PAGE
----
With four years having passed since the Centers for Disease Control and Prevention (CDC) published their Guideline for Prescribing Opioids for Chronic Pain, the CDC recently opened up a comment period to allow a broad range of stakeholders to provide their perspectives on public health challenges tied to pain, opioids, diversion, overdose, the CDC guidelines, and more.
The American Medical Association (AMA) submitted their comments in a 17-page letter, stating their belief that the U.S. no longer has a prescription opioid-driven epidemic, but rather an overdose epidemic driven by heroin and illicit synthetic opioids.
Citing prescription opioid decreases, the increased utilization of prescription drug monitoring programs (PDMPs), increased provider education requirements, a higher number of physicians now certified to treat opioid use disorder, and increased naloxone prescribing, the AMA is asking the CDC to remove certain limits and restrictions placed on opioid prescribing.
Suggesting that various entities have used the CDC guidelines to create excessive restriction across the board for opioids, the AMA believes these limits and restrictions create a stigma around pain management, resulting in the denial of care. Furthermore, the AMA takes the position that the CDC Guideline has harmed patients because various organizations have adopted the guidelines as hard policies, when certain patients may benefit from opioid prescriptions that exceed CDC thresholds.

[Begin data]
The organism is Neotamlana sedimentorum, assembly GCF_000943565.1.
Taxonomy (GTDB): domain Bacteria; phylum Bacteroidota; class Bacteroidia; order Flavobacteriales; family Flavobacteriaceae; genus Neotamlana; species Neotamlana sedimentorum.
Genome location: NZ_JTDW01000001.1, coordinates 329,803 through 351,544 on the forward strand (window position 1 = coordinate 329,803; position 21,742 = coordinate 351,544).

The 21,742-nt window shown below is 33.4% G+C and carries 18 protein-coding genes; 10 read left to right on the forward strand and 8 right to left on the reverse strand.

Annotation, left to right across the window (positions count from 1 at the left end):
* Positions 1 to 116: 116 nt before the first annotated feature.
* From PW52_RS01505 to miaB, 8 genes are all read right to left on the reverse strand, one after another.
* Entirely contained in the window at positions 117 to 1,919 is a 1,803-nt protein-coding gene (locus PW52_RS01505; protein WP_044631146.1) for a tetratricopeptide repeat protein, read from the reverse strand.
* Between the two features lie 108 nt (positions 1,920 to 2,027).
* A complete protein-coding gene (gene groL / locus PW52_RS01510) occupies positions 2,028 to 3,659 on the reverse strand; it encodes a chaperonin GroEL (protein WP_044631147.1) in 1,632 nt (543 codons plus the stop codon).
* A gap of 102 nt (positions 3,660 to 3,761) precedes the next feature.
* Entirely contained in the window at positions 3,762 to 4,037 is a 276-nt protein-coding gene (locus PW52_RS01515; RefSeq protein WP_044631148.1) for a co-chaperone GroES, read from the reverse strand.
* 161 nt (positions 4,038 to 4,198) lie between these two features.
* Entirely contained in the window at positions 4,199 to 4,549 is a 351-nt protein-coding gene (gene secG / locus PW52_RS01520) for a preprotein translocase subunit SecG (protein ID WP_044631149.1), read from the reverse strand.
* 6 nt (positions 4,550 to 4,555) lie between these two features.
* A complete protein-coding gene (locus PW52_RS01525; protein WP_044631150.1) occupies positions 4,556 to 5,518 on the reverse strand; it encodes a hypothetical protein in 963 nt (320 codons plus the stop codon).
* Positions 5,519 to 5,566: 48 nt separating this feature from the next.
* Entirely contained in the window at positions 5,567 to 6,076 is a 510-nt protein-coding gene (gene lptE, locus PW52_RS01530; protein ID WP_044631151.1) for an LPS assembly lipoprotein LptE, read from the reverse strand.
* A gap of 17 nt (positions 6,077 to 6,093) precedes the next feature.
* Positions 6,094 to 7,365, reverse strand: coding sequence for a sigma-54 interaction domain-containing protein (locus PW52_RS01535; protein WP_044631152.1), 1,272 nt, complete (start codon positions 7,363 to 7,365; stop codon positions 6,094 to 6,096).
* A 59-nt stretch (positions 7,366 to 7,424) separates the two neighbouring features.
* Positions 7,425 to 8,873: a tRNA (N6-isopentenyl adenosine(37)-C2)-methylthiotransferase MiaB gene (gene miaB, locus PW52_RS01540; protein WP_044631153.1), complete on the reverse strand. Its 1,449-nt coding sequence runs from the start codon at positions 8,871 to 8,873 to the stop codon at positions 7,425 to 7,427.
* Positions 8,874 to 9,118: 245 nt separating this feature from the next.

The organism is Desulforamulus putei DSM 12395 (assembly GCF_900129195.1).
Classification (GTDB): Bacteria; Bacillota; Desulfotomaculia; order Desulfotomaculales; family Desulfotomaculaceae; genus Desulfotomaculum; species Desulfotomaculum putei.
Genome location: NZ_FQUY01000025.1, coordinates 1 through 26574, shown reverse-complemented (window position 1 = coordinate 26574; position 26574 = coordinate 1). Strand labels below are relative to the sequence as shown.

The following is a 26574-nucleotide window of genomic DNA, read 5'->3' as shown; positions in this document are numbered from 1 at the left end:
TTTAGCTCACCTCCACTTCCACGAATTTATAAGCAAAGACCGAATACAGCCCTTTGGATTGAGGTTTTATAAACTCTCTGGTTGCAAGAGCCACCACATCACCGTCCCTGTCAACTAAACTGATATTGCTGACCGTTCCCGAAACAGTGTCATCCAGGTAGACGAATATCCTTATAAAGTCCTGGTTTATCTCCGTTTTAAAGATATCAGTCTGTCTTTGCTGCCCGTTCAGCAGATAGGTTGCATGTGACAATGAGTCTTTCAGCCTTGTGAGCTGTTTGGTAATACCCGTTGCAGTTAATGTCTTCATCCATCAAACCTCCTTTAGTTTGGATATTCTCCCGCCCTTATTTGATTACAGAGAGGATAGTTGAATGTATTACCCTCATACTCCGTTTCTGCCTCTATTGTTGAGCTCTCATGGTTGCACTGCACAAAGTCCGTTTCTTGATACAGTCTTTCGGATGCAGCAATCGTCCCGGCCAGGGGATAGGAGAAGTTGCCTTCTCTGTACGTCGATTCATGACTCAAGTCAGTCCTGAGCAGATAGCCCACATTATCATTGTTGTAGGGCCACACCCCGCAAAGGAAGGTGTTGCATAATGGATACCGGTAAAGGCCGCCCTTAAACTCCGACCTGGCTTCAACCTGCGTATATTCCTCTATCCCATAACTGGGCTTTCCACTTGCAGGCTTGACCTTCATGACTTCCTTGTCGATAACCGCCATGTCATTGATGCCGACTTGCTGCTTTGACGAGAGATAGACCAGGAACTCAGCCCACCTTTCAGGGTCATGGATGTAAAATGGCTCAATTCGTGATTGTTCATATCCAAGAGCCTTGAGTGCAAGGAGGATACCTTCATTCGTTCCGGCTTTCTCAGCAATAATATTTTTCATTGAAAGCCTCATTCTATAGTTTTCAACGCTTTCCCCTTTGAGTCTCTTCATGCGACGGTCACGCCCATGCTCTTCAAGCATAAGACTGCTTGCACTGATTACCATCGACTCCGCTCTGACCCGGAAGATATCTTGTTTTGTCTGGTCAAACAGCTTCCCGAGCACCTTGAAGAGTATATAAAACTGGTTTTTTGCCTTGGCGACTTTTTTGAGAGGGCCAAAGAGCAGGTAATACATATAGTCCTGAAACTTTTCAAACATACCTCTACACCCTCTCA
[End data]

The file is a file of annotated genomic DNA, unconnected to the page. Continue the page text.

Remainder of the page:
The AMA suggests that the following policies currently serve as barriers to evidence-based care:
- Prior authorization
- Step therapy
- Quantity limits
- High cost-sharing
- Coverage limitations on medications for treating opioid use disorder
- Coverage limitations on opioid and non-opioid medications
- Coverage limitations for non-pharmaceutical therapies for managing pain
Furthermore, the AMA states that while opioid supplies have decreased in volume and strength, there has not been a concomitant increase in access to or affordability of evidence-based non-opioid alternatives.
Within their letter, the AMA suggest 13 recommended changes to improve the CDC guideline, all of which fall under the following three tenets:
- Many patients experience pain that is not well controlled, substantially impairs their quality of life and/or functional status, stigmatizes them, and could be managed with more compassionate patient care
- The revised CDC guideline should be used as part of a coordinated federal strategy to help ensure patients with pain receive comprehensive care delivered in a patient-centric approach
- Policymakers, payers, and other stakeholders should suspend use of the CDC Guideline as a hard policy for limiting, discontinuing, or tapering a patient’s opioid therapy